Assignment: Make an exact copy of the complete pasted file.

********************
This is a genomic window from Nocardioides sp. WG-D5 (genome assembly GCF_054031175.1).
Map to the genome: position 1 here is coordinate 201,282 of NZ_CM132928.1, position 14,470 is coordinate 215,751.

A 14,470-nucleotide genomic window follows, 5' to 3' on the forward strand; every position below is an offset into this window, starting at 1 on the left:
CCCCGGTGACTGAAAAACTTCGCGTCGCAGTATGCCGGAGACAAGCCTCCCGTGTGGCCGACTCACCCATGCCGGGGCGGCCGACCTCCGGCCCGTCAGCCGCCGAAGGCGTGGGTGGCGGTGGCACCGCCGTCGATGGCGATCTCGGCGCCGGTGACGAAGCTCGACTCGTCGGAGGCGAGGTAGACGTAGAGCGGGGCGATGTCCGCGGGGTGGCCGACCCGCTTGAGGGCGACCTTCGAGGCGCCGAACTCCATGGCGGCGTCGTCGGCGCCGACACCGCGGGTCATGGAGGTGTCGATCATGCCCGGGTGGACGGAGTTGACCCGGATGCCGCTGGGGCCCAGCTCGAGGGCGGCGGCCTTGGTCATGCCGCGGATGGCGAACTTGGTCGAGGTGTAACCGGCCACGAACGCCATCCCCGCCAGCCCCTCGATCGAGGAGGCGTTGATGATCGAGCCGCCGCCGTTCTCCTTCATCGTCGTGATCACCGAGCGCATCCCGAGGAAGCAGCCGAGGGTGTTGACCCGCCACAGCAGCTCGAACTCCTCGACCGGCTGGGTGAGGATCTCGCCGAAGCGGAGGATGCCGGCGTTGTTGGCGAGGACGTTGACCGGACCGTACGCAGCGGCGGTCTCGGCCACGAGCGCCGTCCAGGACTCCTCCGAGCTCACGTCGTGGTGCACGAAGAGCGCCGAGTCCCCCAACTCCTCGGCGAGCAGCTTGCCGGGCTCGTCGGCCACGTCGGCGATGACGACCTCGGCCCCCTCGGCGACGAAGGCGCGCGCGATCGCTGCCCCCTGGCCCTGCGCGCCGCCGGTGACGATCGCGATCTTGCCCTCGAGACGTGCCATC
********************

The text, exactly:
This is a genomic window from Nocardioides sp. WG-D5 (genome assembly GCF_054031175.1).
Map to the genome: position 1 here is coordinate 201,282 of NZ_CM132928.1, position 14,470 is coordinate 215,751.

A 14,470-nucleotide genomic window follows, 5' to 3' on the forward strand; every position below is an offset into this window, starting at 1 on the left:
CCCCGGTGACTGAAAAACTTCGCGTCGCAGTATGCCGGAGACAAGCCTCCCGTGTGGCCGACTCACCCATGCCGGGGCGGCCGACCTCCGGCCCGTCAGCCGCCGAAGGCGTGGGTGGCGGTGGCACCGCCGTCGATGGCGATCTCGGCGCCGGTGACGAAGCTCGACTCGTCGGAGGCGAGGTAGACGTAGAGCGGGGCGATGTCCGCGGGGTGGCCGACCCGCTTGAGGGCGACCTTCGAGGCGCCGAACTCCATGGCGGCGTCGTCGGCGCCGACACCGCGGGTCATGGAGGTGTCGATCATGCCCGGGTGGACGGAGTTGACCCGGATGCCGCTGGGGCCCAGCTCGAGGGCGGCGGCCTTGGTCATGCCGCGGATGGCGAACTTGGTCGAGGTGTAACCGGCCACGAACGCCATCCCCGCCAGCCCCTCGATCGAGGAGGCGTTGATGATCGAGCCGCCGCCGTTCTCCTTCATCGTCGTGATCACCGAGCGCATCCCGAGGAAGCAGCCGAGGGTGTTGACCCGCCACAGCAGCTCGAACTCCTCGACCGGCTGGGTGAGGATCTCGCCGAAGCGGAGGATGCCGGCGTTGTTGGCGAGGACGTTGACCGGACCGTACGCAGCGGCGGTCTCGGCCACGAGCGCCGTCCAGGACTCCTCCGAGCTCACGTCGTGGTGCACGAAGAGCGCCGAGTCCCCCAACTCCTCGGCGAGCAGCTTGCCGGGCTCGTCGGCCACGTCGGCGATGACGACCTCGGCCCCCTCGGCGACGAAGGCGCGCGCGATCGCTGCCCCCTGGCCCTGCGCGCCGCCGGTGACGATCGCGATCTTGCCCTCGAGACGTGCCATC